The Supreme Court rules that death-row inmates may challenge lethal injection as an unnecessarily cruel — and thus unconstitutional — punishment. The unanimous decision came on the same day the court expanded inmates' ability to challenge their convictions in federal court based on new DNA evidence.
In the first case, the justices opened the door to new constitutional challenges to lethal injection, the method commonly used to execute death-row inmates. In their majority opinion, the justices said those condemned to die can make last-minute claims that the chemicals used are too painful, and that their use is tantamount to cruel and unusual punishment.
Thirty years ago, death by lethal injection was conceived of as a more humane way to execute the condemned; 37 states now use that method — all but one of the states that administers capital punishment.
But the lethal cocktail that is used has not changed, and critics charge that unnecessary suffering is caused by the drug combination and the lack of training for those who administer it.
In the cycle of three drugs delivered, a short-term anesthesia comes first. It is followed by a paralytic that would prevent the condemned person from indicating that he is still conscious and feeling white the lethal — and extremely painful — third drug is administered. The last, fatal drug is considered so painful that it has been banned for use on animals in 12 states.
The high court was not unanimous in its second death case, which involved the conviction 20 years ago of Paul Gregory House for the murder of a neighbor. At trial, the prosecution told the jury that the motive for the killing was rape, and that evidence tied House to the crime scene.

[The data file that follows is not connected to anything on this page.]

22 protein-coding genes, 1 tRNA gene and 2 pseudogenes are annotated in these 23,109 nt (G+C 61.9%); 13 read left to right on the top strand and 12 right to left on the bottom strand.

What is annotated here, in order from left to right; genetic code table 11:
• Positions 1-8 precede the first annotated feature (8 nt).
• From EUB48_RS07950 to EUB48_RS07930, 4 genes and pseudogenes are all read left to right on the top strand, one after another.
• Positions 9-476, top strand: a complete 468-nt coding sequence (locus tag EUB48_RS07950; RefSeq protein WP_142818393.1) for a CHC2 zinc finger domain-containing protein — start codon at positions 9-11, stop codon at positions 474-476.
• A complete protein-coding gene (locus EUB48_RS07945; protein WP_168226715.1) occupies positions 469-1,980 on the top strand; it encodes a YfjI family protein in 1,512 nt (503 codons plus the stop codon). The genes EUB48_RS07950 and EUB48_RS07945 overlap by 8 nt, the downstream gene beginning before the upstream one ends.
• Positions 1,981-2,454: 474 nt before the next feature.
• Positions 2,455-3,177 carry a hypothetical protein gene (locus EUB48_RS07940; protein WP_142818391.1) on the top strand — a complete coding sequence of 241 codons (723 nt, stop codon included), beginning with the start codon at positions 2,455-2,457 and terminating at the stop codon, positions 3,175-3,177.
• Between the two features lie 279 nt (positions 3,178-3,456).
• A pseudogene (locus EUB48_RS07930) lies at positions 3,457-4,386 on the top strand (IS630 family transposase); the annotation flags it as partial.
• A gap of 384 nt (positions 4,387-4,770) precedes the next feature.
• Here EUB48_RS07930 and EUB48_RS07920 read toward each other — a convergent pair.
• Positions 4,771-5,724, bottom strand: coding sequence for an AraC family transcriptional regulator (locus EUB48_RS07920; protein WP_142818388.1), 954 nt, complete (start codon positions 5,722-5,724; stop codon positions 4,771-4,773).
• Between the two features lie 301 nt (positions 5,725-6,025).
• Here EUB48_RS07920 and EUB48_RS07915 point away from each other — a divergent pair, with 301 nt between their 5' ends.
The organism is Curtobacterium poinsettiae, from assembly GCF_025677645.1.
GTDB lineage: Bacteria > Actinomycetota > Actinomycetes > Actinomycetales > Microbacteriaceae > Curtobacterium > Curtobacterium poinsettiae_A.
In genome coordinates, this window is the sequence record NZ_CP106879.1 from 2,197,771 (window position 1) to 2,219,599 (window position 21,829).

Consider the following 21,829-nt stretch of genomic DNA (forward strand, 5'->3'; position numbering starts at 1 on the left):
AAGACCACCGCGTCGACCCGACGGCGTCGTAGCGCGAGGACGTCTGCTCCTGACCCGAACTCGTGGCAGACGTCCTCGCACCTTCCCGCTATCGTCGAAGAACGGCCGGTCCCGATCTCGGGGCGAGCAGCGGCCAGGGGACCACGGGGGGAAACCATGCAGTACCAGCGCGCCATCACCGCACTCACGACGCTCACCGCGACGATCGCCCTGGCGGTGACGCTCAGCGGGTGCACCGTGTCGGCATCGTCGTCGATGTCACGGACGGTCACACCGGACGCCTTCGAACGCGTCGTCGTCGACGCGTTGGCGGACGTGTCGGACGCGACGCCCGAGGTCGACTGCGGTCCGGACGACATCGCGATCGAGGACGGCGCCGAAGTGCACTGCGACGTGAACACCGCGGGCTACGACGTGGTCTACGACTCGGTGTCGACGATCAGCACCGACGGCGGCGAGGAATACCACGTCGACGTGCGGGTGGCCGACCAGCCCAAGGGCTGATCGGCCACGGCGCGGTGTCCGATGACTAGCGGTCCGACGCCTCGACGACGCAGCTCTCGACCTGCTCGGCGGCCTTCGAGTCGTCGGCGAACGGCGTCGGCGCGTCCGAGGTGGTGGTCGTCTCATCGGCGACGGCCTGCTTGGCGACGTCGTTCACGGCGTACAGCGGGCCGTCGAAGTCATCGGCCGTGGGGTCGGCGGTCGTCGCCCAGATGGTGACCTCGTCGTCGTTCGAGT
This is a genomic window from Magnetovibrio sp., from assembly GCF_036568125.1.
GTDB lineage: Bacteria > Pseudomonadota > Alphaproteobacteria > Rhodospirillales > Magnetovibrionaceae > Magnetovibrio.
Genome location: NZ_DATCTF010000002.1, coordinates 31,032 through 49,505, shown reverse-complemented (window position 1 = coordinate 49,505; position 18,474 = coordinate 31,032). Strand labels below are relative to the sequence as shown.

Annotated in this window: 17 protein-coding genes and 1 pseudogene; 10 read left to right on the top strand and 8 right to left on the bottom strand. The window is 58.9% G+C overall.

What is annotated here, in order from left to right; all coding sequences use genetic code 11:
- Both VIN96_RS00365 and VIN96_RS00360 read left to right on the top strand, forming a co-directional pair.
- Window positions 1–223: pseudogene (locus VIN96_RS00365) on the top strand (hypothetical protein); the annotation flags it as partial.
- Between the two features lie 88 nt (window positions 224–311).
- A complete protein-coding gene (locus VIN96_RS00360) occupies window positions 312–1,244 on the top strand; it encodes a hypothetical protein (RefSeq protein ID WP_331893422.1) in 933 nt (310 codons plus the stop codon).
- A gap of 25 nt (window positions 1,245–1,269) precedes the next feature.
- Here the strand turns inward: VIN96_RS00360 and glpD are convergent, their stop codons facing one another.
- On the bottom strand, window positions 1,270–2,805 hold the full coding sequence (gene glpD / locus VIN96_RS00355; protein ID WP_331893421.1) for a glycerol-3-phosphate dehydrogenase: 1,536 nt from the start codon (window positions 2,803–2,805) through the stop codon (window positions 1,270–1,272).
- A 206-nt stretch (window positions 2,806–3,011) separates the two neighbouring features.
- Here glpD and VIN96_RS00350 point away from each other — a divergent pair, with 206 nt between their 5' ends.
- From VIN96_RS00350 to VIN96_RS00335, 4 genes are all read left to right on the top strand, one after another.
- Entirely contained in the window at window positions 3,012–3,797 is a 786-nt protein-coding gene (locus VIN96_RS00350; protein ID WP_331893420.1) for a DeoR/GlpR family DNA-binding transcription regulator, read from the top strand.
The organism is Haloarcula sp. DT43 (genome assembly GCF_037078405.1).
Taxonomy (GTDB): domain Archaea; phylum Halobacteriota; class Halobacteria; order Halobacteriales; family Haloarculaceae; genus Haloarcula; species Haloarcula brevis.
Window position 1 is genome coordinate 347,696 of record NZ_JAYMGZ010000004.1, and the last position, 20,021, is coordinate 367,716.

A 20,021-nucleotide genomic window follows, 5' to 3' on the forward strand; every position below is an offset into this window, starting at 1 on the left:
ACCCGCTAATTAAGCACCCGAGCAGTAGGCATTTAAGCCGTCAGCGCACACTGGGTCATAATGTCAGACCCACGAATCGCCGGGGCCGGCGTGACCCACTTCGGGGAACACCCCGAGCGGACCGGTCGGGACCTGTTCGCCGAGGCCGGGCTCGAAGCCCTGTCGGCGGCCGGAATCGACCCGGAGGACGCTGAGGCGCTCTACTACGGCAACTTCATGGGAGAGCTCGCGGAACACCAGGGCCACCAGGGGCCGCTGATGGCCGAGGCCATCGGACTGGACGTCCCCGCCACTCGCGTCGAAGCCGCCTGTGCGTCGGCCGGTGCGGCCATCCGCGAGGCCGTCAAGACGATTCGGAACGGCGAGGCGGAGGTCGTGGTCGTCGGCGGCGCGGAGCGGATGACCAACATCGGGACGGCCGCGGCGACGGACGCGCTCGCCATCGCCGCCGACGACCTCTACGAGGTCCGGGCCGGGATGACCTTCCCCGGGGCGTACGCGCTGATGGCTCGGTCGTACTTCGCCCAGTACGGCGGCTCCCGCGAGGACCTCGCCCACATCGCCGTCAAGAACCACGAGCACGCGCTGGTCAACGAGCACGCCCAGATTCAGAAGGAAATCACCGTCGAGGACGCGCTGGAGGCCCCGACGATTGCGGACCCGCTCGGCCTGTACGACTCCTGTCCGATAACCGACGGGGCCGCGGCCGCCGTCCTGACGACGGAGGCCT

House, who had a previous record of sexual assault, has maintained his innocence. Years after the crime, the new science of DNA produced evidence that directly contradicted evidence presented at trial.
The semen on the victim's body came not from House but from the victim's husband. As Justice Kennedy noted in his majority opinion, a state medical examiner later testified that the blood stains on House's pants were likely spilled from open vials of the victim's blood that was packaged with House's pants.
This, as well as other evidence — including testimony of a drunken confession by the victim's husband — does not prove House's innocence, said the court majority, but it does meet the high standard the court has required in order to open up a case to federal court review.